|Synchrotrons Explore Water's Molecular Mysteries|
|Friday, 01 February 2013 00:00|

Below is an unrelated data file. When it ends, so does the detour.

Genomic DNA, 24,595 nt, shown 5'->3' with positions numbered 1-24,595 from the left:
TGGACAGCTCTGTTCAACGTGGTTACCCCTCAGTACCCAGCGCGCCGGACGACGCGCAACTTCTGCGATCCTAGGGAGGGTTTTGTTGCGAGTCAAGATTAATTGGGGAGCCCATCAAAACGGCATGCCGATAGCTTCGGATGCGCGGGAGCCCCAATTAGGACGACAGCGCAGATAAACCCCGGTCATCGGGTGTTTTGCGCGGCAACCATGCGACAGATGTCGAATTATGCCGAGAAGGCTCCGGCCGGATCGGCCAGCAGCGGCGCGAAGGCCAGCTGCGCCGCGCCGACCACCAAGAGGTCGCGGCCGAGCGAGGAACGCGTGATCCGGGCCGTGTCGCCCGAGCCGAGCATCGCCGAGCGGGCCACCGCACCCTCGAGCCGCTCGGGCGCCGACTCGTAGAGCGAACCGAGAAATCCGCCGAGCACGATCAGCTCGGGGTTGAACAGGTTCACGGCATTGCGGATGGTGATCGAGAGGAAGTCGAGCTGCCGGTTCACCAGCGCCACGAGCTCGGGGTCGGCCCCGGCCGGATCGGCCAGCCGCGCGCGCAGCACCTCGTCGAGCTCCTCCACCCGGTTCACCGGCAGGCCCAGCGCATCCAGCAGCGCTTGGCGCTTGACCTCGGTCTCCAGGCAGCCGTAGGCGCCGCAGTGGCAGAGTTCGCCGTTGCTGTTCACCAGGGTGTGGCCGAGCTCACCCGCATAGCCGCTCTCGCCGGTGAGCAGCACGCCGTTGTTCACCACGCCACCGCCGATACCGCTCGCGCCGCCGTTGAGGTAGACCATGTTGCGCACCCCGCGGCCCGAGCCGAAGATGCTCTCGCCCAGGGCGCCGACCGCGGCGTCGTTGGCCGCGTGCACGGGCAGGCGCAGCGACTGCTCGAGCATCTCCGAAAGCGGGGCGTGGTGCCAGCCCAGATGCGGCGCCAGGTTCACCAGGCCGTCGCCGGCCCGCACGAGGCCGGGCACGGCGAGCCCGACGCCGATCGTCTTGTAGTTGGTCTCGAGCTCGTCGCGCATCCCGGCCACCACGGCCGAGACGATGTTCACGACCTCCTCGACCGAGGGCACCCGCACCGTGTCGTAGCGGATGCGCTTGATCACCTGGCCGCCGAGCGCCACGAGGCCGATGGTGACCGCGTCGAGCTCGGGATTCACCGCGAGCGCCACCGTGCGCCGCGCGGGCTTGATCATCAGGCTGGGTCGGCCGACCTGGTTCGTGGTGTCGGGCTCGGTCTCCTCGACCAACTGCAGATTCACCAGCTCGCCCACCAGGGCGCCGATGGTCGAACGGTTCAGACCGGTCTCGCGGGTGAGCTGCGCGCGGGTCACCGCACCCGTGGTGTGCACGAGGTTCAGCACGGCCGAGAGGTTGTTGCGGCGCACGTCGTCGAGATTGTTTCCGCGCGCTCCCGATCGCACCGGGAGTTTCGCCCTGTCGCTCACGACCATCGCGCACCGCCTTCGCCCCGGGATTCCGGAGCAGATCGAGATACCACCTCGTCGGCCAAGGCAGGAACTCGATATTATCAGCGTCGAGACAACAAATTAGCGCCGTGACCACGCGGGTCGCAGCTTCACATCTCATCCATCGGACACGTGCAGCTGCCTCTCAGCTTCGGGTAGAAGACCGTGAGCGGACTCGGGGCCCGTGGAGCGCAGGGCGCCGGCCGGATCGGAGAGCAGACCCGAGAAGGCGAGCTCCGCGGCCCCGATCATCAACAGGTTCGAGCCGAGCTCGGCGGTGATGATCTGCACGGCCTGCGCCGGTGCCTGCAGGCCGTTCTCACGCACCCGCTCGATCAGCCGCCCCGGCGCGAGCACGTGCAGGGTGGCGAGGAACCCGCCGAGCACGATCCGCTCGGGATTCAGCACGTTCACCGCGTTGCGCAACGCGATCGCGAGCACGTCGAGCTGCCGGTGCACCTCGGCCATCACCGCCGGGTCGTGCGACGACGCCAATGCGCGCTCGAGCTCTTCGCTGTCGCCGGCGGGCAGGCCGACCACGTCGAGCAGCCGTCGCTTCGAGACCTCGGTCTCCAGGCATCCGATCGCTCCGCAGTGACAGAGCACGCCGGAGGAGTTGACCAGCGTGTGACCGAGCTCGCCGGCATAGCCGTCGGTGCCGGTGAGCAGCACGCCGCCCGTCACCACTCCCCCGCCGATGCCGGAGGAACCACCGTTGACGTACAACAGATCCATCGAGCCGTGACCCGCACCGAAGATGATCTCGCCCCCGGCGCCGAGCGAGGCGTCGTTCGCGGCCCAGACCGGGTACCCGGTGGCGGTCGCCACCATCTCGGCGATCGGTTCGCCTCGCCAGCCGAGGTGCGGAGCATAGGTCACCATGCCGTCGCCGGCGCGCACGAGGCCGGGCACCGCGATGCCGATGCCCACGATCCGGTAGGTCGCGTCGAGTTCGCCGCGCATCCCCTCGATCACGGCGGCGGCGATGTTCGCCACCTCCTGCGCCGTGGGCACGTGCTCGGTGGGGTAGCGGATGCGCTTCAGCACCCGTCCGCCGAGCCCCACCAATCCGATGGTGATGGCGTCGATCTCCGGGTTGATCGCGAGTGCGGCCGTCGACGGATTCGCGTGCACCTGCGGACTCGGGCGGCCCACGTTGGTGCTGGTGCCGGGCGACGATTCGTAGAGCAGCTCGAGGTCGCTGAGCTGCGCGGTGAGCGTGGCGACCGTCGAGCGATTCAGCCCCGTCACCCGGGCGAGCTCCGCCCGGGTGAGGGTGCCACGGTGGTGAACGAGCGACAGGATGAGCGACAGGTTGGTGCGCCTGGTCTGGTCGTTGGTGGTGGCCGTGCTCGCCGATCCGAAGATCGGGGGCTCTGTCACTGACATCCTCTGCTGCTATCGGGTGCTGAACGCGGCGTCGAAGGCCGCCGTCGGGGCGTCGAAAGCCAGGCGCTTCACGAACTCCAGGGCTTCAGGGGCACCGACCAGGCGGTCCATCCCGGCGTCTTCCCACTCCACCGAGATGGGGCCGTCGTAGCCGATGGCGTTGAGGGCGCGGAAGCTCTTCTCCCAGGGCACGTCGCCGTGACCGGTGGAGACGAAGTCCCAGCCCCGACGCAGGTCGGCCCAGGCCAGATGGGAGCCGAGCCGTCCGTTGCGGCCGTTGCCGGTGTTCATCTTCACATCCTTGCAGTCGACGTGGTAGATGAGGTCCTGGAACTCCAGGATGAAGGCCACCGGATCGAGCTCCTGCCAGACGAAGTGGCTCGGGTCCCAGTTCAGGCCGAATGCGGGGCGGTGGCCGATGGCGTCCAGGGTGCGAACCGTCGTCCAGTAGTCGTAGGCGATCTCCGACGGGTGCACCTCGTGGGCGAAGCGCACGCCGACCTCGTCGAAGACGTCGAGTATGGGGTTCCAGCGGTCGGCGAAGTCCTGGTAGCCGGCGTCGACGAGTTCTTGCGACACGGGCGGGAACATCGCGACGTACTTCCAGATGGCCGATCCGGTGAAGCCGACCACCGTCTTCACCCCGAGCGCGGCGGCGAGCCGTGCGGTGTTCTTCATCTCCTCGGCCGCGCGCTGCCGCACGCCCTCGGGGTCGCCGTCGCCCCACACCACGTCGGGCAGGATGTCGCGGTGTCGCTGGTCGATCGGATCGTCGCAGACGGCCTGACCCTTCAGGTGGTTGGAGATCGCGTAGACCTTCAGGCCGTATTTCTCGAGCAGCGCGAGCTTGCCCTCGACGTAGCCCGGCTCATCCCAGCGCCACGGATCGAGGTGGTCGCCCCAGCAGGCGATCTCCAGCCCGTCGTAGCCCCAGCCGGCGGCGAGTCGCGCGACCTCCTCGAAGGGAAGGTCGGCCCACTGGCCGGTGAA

In experiments at SLAC National Accelerator Laboratory and Lawrence Berkeley National Laboratory's Advanced Light Source, scientists observed a surprisingly dense form of water that remained liquid well beyond its typical freezing point. Researchers applied a superthin coating of water—no deeper than a few molecules—to the surface of a barium fluoride crystal. This surface was expected to stimulate ice formation, but even when chilled to a temperature of about 6.5 F—well below water’s normal freezing point—the water remained liquid. The research, published in Nature Scientific Reports, spanned more than three years and represents a milestone in understanding some of the many exotic properties water exhibits under a range of conditions.